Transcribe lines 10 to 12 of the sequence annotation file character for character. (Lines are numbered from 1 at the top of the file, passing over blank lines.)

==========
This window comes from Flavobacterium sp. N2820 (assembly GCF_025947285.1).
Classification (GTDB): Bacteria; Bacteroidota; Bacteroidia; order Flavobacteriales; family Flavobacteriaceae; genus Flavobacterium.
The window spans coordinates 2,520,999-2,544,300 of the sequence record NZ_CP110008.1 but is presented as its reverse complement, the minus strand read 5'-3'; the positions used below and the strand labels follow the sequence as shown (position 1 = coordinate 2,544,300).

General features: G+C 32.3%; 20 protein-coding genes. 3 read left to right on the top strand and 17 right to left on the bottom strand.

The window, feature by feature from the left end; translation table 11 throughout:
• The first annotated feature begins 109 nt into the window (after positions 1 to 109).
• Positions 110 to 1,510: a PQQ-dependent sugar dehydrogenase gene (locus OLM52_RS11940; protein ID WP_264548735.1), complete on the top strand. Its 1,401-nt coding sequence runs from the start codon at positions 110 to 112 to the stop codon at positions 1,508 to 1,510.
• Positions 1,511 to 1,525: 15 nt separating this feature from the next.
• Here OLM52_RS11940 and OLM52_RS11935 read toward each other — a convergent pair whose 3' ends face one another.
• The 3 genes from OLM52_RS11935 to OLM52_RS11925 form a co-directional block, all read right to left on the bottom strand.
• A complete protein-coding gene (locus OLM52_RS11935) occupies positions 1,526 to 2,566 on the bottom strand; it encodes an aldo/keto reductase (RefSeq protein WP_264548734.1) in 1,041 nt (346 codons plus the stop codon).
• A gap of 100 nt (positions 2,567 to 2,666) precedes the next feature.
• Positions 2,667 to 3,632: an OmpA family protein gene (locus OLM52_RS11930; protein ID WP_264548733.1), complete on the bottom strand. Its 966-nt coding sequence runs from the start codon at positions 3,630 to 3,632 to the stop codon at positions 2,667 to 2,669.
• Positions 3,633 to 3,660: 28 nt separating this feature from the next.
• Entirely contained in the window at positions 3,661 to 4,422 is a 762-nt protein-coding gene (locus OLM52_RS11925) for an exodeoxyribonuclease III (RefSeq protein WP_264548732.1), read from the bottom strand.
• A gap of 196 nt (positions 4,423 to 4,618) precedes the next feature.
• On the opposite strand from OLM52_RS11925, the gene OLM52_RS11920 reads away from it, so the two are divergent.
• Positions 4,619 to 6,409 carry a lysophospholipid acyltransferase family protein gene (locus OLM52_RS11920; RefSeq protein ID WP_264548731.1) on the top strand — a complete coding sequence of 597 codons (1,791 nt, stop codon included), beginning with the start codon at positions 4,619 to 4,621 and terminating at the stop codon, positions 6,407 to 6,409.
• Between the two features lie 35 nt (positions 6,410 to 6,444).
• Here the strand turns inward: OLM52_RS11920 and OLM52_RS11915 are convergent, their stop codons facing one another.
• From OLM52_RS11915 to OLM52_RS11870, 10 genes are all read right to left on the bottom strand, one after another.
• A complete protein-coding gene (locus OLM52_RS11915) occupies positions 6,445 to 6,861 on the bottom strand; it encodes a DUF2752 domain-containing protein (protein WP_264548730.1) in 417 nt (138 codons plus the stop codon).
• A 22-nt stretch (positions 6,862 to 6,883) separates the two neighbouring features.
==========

• The 3 genes from OLM52_RS11935 to OLM52_RS11925 form a co-directional block, all read right to left on the bottom strand.
• A complete protein-coding gene (locus OLM52_RS11935) occupies positions 1,526 to 2,566 on the bottom strand; it encodes an aldo/keto reductase (RefSeq protein WP_264548734.1) in 1,041 nt (346 codons plus the stop codon).
• A gap of 100 nt (positions 2,567 to 2,666) precedes the next feature.